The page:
School management team members' perceptions of their roles in managing Grahamstown secondary schools

by Tyala, Zakunzima

Abstract (Summary)
During the apartheid era, that is, before 1994, the education management system in South Africa was fragmented, authoritarian and top-down. Principals were expected to manage schools on their own without consulting the rest of the staff. The birth of political democracy in 1994 resulted in many changes in the education system. These changes include the creation of one national department. In line with this democratisation came the concept of school management teams (SMTs).

Because of the democratic nature of this kind of a structure (SMT), it is required that educators work co-operatively and as a team. This has been problematic in some schools where the principal has traditionally felt comfortable taking decisions on his or her own without any input from relevant stakeholders. Furthermore, through the legacy of apartheid, teachers themselves have dogmatically been oriented to being the recipients of instructions and to view management as the prerogative of the principals only. The formalisation of SMTs thus brings new challenges to both principals and staff members, essentially the notion of democratic or team-management. The object of this study is to find out how the concept of democratic management is being received.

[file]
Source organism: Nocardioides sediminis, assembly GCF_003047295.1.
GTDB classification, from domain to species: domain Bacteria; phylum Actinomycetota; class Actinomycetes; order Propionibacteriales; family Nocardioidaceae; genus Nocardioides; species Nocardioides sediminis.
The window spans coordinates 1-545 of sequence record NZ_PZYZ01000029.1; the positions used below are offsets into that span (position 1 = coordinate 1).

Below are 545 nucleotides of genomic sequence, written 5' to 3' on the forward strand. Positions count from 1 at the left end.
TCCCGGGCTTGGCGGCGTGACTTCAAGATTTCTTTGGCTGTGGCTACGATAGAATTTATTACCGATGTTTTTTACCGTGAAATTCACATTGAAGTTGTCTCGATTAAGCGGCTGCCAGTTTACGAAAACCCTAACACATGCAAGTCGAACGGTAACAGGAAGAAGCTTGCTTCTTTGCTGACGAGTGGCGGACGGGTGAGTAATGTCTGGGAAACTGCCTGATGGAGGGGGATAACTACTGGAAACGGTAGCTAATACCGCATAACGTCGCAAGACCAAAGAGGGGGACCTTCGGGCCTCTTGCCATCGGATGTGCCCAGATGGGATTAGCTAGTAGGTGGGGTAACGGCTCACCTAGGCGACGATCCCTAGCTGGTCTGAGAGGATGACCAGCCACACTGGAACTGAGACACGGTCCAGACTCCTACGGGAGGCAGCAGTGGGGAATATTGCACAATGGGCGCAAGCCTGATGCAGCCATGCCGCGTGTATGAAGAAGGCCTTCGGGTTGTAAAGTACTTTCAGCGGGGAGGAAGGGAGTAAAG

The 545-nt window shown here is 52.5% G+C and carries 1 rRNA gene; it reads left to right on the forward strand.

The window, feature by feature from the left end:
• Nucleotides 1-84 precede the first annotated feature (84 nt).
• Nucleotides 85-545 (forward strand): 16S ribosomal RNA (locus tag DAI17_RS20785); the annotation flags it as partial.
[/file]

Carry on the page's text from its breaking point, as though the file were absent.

This study includes all the government-aided high schools in Grahamstown (ten of them). Studying all 10 high schools - 6 from the local township, 3 ex-model C schools, and 1 from the coloured township – has produced a broad and varied picture of how SMTs are being received in Grahamstown secondary schools.

The study was framed within the interpretive approach, and sought to unpack the perceptions of SMT members with regard to SMTs. An interpretive paradigm made it possible for me to gain an in-depth understanding of SMT members’ perceptions of team-management within their contexts. I used questionnaires, interviews and observation as research tools to gather data.

This study has found that, although the concept of team management is well-received, there are significant obstacles to the acceptance of teamwork as an alternative form of management. Many of these may be the result of decades of disempowering governance strategies, resulting in impoverished notions of school ownership and joint responsibility. Some relate to the political nature of schools as organisations. Despite these problems, the study has confirmed that team-management is the preferred approach for a variety of reasons. Team-management usually results in enriched decision-making, the sharing of responsibilities and higher levels of support. A major systemic shortcoming highlighted by the study is the absence of meaningful training in democratic educational management.

Bibliographical Information:


School:Rhodes University

School Location:South Africa

Source Type:Master's Thesis



Date of Publication:01/01/2005

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